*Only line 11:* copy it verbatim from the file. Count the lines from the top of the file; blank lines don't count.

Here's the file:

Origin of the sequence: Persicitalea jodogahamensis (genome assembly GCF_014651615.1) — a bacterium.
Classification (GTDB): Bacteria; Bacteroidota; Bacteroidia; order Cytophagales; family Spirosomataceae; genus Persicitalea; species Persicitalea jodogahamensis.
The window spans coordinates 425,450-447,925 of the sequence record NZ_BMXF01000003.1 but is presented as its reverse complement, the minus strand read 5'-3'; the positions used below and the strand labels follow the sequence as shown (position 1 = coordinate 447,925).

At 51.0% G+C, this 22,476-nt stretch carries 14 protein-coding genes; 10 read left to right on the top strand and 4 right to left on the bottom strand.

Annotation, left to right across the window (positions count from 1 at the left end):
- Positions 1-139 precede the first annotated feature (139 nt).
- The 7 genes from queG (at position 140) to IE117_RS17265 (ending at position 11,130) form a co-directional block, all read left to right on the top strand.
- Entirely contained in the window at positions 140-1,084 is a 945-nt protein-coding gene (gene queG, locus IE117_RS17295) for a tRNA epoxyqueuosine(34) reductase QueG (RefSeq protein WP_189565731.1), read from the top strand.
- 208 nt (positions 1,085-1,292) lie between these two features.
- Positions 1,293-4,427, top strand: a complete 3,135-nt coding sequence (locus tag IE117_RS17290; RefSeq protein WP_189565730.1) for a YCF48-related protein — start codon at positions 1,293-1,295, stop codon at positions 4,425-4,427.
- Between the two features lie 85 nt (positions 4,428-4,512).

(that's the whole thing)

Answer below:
- Between the two features lie 85 nt (positions 4,428-4,512).